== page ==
Rebecca Quilliam

Rebecca Quilliam is senior reporter at the NZME. News Service office in Wellington.

Whale supporter, 12, makes plea to politicians

Isaac Scott
Isaac Scott

A 12-year-old boy has made an impassioned plea to politicians to do more to stop whaling by the Japanese in the Southern Ocean.

Upper Hutt school boy Isaac Scott has collected more than 5000 signatures on a petition urging the Government to take a tougher stance against the practice.

Today Isaac, supported by his mother Trudi, read a submission to the Foreign Affairs Select Committee at Parliament.

He asked the Government send ships to the Southern Oceans to protect the whale sanctuary.

He started his speech by describing in graphic detail the process whalers took when they killed the mammals, which were usually mothers and their calves.

"The whalers get as close to the mother as possible and they fire their explosive harpoon into the mother's nerve-filled skin and body."

It would often take 25 minutes for the whale to die, Isaac said.

Photo / Thinkstock
Photo / Thinkstock

Every year Japan entered the Southern Ocean whale sanctuary to kill minke whales, fin whales and humpback whales.

"This under the establishment of the sanctuary is illegal, but because Japan is a powerful and rich nation it uses its influence on less fortunate nations," he said.

Whale tourism generated $2.1 billion per year worldwide, which New Zealand could not afford to miss out on, he said.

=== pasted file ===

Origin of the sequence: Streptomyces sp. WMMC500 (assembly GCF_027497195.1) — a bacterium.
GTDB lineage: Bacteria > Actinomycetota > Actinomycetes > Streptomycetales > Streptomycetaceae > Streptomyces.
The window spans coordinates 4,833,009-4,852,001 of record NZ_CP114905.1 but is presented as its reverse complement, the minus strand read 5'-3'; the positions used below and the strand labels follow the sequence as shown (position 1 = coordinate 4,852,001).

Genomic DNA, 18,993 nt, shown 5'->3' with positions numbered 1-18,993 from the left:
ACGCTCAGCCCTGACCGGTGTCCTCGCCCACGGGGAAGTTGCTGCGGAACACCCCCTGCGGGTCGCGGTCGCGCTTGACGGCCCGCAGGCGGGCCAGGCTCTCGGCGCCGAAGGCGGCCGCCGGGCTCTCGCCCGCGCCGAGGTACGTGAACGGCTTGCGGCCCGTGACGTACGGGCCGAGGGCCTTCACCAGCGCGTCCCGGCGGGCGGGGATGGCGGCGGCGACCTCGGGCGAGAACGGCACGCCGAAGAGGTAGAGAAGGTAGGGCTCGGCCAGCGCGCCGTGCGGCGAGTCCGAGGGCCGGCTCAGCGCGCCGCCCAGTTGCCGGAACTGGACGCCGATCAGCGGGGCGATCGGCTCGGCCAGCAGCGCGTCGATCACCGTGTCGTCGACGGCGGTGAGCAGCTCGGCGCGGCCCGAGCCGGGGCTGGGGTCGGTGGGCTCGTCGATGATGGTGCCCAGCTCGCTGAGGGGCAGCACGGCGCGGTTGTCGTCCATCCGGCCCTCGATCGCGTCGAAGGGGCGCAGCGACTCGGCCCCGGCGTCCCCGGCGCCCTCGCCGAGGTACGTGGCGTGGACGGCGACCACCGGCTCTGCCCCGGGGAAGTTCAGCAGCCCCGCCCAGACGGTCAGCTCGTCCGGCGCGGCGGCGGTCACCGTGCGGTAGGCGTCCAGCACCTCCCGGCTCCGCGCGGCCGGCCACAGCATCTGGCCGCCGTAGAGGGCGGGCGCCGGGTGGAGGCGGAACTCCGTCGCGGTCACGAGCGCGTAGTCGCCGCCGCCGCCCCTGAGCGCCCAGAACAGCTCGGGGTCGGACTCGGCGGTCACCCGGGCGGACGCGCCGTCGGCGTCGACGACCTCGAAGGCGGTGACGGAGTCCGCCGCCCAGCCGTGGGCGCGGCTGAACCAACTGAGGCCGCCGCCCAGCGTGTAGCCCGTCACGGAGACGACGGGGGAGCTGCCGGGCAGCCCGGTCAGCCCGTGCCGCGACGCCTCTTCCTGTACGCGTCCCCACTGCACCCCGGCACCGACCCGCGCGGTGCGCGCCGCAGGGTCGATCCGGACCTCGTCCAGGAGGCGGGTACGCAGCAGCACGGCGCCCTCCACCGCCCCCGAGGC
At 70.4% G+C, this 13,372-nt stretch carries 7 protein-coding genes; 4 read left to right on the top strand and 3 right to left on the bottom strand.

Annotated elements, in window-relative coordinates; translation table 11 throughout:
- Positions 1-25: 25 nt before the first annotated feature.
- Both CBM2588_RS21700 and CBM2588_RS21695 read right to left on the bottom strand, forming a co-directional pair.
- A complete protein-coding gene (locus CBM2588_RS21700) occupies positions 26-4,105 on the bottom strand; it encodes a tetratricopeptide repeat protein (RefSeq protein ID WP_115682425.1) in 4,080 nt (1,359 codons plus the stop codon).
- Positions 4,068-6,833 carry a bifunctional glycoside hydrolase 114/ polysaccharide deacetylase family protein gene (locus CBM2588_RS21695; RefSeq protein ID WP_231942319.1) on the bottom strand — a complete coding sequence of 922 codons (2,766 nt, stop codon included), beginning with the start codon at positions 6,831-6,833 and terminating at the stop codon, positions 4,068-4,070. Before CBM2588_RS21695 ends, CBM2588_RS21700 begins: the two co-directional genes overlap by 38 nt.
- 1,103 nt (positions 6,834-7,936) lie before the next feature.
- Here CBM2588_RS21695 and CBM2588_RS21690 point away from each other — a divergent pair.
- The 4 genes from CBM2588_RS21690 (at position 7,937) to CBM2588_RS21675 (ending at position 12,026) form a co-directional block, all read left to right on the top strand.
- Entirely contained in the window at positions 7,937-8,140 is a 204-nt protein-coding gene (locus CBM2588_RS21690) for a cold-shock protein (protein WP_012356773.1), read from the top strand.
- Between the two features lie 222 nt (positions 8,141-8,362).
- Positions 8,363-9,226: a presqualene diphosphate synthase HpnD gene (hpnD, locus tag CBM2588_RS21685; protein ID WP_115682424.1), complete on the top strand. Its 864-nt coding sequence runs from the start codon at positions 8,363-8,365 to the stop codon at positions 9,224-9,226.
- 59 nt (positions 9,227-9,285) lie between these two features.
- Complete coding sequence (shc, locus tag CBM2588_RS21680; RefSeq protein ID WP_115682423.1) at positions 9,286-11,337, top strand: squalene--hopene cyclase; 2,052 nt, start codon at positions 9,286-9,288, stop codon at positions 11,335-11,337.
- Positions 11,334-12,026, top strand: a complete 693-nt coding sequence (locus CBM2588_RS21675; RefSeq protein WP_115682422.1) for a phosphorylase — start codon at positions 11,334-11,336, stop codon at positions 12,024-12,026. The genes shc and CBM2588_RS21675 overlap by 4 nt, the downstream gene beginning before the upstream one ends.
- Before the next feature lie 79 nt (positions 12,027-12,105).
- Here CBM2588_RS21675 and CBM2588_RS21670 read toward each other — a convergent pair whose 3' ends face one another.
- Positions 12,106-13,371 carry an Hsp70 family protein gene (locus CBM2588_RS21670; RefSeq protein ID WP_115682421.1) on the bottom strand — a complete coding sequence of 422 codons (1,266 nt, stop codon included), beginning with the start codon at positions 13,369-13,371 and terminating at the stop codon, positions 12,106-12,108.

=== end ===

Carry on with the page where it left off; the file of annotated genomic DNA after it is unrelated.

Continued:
New Zealand should take an active role in protecting whales, not just for his generation, but for future ones as well, he said.

"I'm here today, not only on my behalf, but as a voice for the whales."

Labour MP David Shearer asked Isaac what motivated him to come to Parliament to present his speech.

"Whales are beautiful to me and when I learnt that the Japanese were whaling in the Southern Ocean, I decided to do something about it."

He planned to be a marine biologist, he said.

The committee members thanked Isaac for his submission.

After the meeting, Isaac said he thought it went "pretty well".

"I was pretty nervous when I was reading it out, I thought something would go wrong, but it didn't."

He maintained more needed to be done to stop the practice of whaling.

"It needs to be stopped because...I don't know what life will be without them."

- APNZ

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